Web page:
•1 Section 2 — 1302(a) provides: “Upon the entry of an order of default, the attorney for the moving party shall immediately give notice thereof to each party who has appeared, against whom the order was entered, or such party’s attorney of record. However, the failure of the attorney to give the notice does not impair the force, validity[,] or effect of the order.” (Emphasis added.) 735 ILCS 5/2 — 1302(a) (West 2000). A lack of notice alone does not invalidate a default. The Illinois Supreme Court has held that the failure to provide a defendant with notice of the entry of a default order does not by itself invalidate the default. Kaput v. Hoey, 124 Ill. 2d 370, 379, 530 N.E.2d 230, 234 (1988). An alleged failure to notify a defendant of the entry of a default judgment will not render such a judgment void. La Rabida Children’s Hospital & Research Center v. Harrison, 263 Ill. App. 3d 790, 635 N.E.2d 575 (1994). The purpose of the statute is to alleviate the injustice that would result if a default is entered without notice to a party who has appeared. Carlstedt v. Kaufmann, 119 Ill. App. 2d 322, 327, 256 N.E.2d 146, 148 (1970). It is to alert a party so that he can act within the time provided for by law and move to set aside a default. Carlstedt, 119 Ill. App. 2d at 326-27, 256 N.E.2d at 148.

•2 In the instant case defendant had not filed a responsive pleading even though over six months had elapsed since an answer from defendant was due. Defendant did not enter an appearance, nor was there an attorney of record for defendant at the time the default judgment was entered. Under these facts we cannot, and do not, find that *547the trial court either erred or abused its discretion in failing to vacate the default judgment against defendant for the lack of notice provided to defendant by plaintiff.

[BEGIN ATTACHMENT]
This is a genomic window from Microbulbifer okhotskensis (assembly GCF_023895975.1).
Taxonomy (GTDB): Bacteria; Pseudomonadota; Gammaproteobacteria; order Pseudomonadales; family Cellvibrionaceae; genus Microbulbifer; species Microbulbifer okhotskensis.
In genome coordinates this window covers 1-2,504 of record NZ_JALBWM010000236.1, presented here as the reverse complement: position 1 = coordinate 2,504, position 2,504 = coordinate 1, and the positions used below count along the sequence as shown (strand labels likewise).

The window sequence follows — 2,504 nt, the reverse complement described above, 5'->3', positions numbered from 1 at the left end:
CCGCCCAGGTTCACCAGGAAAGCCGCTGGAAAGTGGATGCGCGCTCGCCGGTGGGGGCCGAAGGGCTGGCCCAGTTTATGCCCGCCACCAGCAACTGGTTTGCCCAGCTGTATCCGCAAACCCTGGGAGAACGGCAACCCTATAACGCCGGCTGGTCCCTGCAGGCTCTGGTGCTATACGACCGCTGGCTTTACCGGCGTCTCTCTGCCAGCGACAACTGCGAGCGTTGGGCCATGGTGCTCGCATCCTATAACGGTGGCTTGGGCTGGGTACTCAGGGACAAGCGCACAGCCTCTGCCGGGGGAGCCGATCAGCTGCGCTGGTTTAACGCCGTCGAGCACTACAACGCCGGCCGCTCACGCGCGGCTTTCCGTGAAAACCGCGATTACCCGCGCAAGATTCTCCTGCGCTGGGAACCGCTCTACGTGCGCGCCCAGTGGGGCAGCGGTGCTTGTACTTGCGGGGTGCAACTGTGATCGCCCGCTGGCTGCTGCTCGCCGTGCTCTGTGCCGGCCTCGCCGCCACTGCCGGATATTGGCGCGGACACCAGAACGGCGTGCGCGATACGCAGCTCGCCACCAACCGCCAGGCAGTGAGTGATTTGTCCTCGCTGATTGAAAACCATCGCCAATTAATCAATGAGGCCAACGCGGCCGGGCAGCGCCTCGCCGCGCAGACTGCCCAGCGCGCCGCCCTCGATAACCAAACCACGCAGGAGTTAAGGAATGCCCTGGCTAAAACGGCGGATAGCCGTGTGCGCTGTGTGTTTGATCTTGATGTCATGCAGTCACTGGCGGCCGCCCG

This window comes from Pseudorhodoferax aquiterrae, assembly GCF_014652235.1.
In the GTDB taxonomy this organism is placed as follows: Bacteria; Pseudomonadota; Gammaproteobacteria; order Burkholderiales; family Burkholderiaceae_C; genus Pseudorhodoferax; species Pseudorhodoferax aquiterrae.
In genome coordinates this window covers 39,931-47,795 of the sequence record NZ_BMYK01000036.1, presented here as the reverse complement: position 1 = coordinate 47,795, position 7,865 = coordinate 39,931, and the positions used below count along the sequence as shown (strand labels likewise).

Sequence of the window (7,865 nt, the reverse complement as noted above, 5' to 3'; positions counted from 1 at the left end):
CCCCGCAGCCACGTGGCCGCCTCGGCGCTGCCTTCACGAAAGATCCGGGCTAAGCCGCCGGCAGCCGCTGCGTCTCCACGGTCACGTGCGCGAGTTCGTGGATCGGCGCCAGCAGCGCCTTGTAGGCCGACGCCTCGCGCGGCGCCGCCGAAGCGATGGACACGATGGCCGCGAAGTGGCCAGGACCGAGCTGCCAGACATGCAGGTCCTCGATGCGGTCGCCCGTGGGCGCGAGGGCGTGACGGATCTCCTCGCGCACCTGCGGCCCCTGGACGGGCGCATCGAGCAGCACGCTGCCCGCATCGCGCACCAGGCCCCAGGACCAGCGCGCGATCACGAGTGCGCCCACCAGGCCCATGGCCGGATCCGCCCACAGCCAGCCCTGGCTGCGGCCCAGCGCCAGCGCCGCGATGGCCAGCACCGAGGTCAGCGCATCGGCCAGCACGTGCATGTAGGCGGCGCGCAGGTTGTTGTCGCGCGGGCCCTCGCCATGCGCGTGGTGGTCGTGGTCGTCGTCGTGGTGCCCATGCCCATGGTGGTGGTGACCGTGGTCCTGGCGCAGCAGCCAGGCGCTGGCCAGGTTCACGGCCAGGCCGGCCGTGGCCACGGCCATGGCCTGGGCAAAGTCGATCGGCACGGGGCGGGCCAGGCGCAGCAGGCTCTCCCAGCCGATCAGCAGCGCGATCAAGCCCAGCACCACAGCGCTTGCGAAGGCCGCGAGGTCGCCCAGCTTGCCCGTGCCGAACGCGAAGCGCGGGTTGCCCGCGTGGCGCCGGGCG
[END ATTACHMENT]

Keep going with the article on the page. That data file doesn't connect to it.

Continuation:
•3 Defendant also argues that the trial court abused its discretion in denying its motion to vacate the default judgment pursuant to section 2 — 1401. Section 2 — 1401 provides a statutory procedure for vacating a final judgment after 30 days from its entry. To be entitled to relief under section 2 — 1401, the petitioner must affirmatively set forth specific factual allegations supporting each of the following elements: (1) the existence of a meritorious defense or claim, (2) due diligence in presenting this defense or claim to the circuit court in the original action, and (3) due diligence in filing the section 2 — 1401 petition for relief. Smith v. Airoom, Inc., 114 Ill. 2d 209, 220-21, 499 N.E.2d 1381, 1386 (1986). The quantum of proof necessary to sustain a section 2 — 1401 petition is a preponderance of the evidence. Smith, 114 Ill. 2d at 221, 499 N.E.2d at 1386. A section 2 — 1401(a) petition must be supported by affidavit or other showing of matters not contained in the record. 735 ILCS 5/2 — 1401(b) (West 2000); Cruz v. Columbus-Cuneo-Cabrini Medical Center, 264 Ill. App. 3d 633, 639, 636 N.E.2d 908, 911 (1994). The question of whether a section 2 — 1401 petition should be granted lies within the sound discretion of the circuit court, depending upon the facts and equities presented. Smith, 114 Ill. 2d at 221, 499 N.E.2d at 1386. A court of review is justified in disturbing the judgment of the circuit court only if it finds that the court abused its discretion. Smith, 114 Ill. 2d at 221, 499 N.E.2d at 1386; American Ambassador Casualty Co. v. Jackson, 295 Ill. App. 3d 485, 492, 692 N.E.2d 717 (1998). The trial court cannot be said to have abused its discretion if reasonable persons could differ as to its decision. Merchants Bank v. Roberts, 292 Ill. App. 3d 925, 930, 686 N.E.2d 1202 (1997).